Homeschool Garden Club - Hedgehogs

Hedgehogs are on the decline, according to a new report, but there are plenty of things we can do as home schoolers to encourage them into your garden. They are particularly useful animals for the gardener, eating large quantities of slugs and snails. They are usually most active after dark in the hours before midnight. Often they travel approximately around one mile very night looking for food, finding shelter or search for a mate.

How To Encourage Hedgehogs In Your Garden.

To roam freely, Hedgehogs need open gardens. An open garden means there must be a gap in the fence or hedging in which they can come in and out by. You can create a gap, a 15cm hole in the bottom of the fence will do) or you can dig a channel under it. This will help them a great deal.

We understand if you have a dog, you will not want your dog getting out of the garden. So, make this hole at the back of the shed out of reach of the dog and allow a channel for the hedgehog to access the garden but the dog cannot escape.

Food supplies can run low for hedgehogs in cold or very dry weather. Hedgehogs are very fond of meaty dog food (it might be time to encourage your dog to share). The sunflower hearts from our sunflower competition would be great for the hedgehogs, so do put some of these on the ground. Unsalted chopped peanuts, like the ones you feed the bird can also be placed on the ground. You can also buy ready-made hedgehog food. Leave out some water at ground level, but please don't give them milk, bread or a mixture of bread and milk.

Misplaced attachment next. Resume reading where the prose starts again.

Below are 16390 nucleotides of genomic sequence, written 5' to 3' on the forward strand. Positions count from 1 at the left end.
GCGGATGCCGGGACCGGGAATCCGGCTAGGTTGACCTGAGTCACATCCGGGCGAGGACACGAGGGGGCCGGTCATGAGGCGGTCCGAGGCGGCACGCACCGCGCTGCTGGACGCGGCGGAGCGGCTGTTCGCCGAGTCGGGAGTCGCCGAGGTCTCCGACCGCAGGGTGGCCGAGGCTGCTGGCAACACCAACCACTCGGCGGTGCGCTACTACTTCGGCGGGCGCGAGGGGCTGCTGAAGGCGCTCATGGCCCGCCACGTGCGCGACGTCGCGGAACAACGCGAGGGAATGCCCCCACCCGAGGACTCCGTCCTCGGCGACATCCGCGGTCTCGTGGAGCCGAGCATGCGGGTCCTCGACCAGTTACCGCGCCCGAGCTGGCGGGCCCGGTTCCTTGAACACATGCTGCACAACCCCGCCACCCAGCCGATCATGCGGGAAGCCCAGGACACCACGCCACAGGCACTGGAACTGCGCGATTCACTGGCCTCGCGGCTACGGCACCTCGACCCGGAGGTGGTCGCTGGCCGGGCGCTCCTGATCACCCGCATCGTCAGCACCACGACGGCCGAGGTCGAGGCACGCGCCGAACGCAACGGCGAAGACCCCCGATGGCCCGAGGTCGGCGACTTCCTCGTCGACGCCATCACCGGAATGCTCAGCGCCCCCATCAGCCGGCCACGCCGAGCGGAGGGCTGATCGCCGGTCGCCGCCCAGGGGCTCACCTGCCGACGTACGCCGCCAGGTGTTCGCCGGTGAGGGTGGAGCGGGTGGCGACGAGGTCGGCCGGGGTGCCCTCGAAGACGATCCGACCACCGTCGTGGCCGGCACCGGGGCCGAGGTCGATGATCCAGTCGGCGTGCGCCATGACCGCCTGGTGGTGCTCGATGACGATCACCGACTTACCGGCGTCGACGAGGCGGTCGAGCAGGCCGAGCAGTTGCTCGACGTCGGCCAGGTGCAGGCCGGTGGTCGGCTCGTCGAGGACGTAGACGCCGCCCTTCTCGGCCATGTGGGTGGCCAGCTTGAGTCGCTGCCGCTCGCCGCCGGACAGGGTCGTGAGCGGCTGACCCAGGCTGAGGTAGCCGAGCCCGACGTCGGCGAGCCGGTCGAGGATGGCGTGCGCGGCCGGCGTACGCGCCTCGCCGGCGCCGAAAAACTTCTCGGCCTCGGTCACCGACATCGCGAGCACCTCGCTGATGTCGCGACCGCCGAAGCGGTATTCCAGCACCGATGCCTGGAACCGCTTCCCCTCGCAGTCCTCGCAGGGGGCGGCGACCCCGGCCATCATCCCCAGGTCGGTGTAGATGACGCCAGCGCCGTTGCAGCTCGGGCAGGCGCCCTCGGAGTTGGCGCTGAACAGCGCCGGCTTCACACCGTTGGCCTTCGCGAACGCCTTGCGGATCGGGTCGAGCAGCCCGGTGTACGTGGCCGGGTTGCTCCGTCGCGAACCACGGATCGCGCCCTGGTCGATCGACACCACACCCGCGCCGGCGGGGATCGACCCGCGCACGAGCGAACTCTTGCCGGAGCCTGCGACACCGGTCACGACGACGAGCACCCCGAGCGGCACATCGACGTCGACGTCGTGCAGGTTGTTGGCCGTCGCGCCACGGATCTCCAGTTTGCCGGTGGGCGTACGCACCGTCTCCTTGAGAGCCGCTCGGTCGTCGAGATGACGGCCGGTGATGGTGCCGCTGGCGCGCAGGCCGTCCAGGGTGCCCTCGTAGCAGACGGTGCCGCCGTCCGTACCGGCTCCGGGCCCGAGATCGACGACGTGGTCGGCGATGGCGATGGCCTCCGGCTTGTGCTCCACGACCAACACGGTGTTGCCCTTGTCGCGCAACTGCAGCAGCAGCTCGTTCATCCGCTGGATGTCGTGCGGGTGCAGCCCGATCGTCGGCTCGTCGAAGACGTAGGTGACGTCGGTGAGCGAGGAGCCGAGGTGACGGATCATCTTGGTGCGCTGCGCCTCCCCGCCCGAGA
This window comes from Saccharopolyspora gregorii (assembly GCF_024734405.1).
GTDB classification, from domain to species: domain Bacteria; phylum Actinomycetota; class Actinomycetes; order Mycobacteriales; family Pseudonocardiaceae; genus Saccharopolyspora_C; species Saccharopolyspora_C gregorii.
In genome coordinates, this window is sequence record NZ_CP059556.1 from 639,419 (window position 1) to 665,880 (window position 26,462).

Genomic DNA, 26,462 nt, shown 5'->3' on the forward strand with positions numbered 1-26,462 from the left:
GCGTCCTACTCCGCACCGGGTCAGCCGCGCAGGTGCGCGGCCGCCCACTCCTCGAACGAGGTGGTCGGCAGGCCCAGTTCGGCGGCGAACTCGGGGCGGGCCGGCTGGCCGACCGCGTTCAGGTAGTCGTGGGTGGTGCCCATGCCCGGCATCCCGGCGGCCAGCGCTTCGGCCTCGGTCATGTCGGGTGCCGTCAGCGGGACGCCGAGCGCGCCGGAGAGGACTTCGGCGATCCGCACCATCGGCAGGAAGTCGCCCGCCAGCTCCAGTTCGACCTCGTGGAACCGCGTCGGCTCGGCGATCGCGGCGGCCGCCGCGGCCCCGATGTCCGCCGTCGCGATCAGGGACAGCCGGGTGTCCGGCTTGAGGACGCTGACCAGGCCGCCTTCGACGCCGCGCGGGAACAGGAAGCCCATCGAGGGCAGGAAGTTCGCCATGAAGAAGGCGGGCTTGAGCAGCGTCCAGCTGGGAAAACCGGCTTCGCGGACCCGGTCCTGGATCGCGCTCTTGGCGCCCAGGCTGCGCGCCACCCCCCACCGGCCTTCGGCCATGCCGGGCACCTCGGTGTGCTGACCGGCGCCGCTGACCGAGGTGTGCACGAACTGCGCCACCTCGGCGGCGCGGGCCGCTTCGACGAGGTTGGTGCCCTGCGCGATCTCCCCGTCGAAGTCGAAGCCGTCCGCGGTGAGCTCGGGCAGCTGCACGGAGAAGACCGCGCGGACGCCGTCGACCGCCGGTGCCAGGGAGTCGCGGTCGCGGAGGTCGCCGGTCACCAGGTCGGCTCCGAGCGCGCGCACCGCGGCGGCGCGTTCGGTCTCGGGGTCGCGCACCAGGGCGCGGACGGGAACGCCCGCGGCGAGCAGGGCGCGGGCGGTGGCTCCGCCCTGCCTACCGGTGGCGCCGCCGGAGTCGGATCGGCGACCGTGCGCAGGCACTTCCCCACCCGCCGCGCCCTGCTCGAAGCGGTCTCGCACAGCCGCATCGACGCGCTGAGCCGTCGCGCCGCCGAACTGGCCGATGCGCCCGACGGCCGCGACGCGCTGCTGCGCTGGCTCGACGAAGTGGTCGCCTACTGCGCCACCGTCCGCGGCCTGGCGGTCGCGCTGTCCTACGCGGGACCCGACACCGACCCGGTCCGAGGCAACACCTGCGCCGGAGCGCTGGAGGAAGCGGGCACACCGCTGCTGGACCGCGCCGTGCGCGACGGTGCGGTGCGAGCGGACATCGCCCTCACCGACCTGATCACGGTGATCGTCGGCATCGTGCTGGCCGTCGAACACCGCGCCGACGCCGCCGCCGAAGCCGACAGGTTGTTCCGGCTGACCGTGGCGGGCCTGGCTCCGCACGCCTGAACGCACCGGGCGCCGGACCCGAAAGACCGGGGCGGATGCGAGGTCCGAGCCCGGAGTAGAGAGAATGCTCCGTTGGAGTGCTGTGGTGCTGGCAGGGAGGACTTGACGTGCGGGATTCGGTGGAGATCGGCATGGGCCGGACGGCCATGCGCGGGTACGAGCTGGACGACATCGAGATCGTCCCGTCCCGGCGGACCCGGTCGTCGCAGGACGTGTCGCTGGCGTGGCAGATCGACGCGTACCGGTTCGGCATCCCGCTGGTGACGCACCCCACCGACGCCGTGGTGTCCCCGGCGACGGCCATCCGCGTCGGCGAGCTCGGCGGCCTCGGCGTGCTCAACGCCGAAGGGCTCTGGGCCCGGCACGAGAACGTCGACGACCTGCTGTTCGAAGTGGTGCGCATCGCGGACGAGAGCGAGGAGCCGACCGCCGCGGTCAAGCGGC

Don't be so tidy with the leaves when cleaning up. Leave some autumn leaves untouched in quiet corners of your garden. This will offer excellent shelter and foraging ground for your prickly visitors. 

Gardening organically helps too - slug pellets are harmful to hedgehogs. As part of the Homeschool Garden Club we try our best to garden organically, using natural deterrents such as beer traps or broken eggshells, this will help to boost hedgehog survival rates.

Ensure that ponds have a shallow end or place a small ramp into steep sided ponds to facilitate their escape, should a hedgehog fall in, and they do from time to time . 

Bonfires, strimmers, garden forks and other tools are all pose a danger for sleepy hedgehogs. Make sure you disturb any areas of long grass, bonfires or mounds of fallen leaves prior to starting work to give Hedgehogs an opportunity to escape beforehand. Get into this habit all year round, and not just in autumn.

Gardening with hedgehogs in mind will help to alleviate many of the dangers that they face and make your garden a much safer place for our shy friends. If you spot an injured or sick hedgehog, contact the British Hedgehog Preservation Society on 01584 890801.

If you haven't already made a hedgehog house for Design and Technology, we will be making them this November.

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